I’m done for today, now; the days when I could work to midnight on Friday and Saturday in order to work on the website are sadly behind me. 

The next stage, when I get some time, is to go through these files, add page numbers, correct awkwardnesses, check things, and so on.  That may be a couple of days work.  But we’re getting close to a free, online English version of Agapius! 

Agapius again

I have resumed work on turning the French translation of Agapius, published by A. Vasiliev in the Patrologia Orientalis, into English.  In fact I never totally halted on this, except when I was working at full speed on the Greek translator.  My work has no scholarly value, but there must be 2bn people who can read English and cannot read French, so I hope that making this freely available will promote interest in this text.

Long term readers will be aware that Agapius was a 10th century Arabic Christian writer, who has left us a world chronicle.  This is best known for supposedly containing a unique version of the so-called Testimonium Flavianum of Josephus; and also has a fragment of Papias not otherwise known.  His work is largely made up of material from earlier chroniclers, mostly Syriac and Byzantine.  The text was published in 600 pages of the PO, in four parts, all of which are now on  I have made a translation of parts 1, 3 and 4, and am halfway through part 2 at the moment *.  The current text is taken from legendary material about Alexander which circulated through the east.  In truth it is quite tedious, but I hope that easier access to this text will promote study of this material.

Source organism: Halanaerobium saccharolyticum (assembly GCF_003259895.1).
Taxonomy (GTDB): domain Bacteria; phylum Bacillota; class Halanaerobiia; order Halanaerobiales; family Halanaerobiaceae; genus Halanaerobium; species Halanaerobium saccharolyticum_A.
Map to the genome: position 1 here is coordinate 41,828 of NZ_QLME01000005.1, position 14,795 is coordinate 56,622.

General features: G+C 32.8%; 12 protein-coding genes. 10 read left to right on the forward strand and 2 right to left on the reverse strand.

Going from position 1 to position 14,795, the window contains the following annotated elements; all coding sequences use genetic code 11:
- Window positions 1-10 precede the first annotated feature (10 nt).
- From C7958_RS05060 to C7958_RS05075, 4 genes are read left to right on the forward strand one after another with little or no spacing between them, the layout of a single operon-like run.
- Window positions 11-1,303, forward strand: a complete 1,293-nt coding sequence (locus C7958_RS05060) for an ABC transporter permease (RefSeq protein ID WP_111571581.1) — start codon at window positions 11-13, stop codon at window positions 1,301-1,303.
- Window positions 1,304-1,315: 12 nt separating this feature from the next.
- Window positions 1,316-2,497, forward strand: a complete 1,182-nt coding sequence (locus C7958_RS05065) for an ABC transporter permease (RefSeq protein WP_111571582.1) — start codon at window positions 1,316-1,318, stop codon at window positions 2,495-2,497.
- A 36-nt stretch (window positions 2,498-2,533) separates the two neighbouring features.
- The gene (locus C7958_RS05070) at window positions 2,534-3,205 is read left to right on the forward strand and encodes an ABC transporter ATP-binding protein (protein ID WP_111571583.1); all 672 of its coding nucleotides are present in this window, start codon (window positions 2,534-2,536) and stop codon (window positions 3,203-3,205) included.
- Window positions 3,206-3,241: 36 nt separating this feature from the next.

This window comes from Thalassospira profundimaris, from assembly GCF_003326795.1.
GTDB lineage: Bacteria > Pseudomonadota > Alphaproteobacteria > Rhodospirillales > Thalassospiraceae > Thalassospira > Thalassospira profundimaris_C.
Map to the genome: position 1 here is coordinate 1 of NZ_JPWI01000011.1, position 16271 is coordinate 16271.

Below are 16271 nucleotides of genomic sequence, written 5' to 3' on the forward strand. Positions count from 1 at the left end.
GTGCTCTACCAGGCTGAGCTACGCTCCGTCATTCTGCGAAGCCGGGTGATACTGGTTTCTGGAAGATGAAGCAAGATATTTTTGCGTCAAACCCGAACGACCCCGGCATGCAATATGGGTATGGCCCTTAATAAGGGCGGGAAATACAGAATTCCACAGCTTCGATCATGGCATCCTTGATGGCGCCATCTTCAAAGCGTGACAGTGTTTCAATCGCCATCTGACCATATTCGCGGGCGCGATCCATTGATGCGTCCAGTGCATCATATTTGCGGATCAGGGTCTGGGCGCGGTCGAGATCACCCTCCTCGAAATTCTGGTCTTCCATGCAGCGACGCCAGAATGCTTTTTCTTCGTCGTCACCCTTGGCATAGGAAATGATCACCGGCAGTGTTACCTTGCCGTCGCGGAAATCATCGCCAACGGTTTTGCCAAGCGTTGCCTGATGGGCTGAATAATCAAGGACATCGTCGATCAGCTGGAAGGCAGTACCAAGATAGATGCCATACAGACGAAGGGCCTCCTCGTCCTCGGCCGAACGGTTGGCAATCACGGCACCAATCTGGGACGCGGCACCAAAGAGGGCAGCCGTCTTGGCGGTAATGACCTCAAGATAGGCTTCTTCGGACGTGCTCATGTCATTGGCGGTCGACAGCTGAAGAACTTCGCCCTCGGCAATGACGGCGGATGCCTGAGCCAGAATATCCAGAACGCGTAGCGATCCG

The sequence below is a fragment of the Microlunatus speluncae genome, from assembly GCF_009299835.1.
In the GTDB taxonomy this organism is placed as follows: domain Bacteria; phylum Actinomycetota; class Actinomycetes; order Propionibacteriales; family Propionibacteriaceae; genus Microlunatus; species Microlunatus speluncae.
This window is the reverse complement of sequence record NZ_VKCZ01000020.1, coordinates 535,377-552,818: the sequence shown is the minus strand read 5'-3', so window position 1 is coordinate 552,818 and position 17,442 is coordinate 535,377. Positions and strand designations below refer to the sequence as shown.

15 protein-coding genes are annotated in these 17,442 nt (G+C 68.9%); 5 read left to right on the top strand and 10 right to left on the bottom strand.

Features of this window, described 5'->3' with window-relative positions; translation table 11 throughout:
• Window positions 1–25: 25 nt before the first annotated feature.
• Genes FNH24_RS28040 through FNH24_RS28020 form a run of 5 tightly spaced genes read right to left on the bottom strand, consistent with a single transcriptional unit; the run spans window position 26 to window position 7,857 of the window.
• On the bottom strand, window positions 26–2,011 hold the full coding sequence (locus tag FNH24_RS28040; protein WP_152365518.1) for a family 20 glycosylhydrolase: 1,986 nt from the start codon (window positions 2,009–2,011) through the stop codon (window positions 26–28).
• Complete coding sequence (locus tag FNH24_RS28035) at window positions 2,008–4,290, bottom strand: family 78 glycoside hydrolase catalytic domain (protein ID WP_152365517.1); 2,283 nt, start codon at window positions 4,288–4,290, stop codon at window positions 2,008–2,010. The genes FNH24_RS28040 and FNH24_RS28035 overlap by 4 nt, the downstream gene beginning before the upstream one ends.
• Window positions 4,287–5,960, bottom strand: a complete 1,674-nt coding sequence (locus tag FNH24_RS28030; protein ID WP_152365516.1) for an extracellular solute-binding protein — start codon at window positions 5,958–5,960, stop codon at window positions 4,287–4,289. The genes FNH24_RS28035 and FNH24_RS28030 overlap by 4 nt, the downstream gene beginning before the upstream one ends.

Here is a sample.  Alexander has just defeated the Indians by rolling red-hot brass elephants (with a coal furnace inside each) into the ranks of the enemy, who happen to be downhill.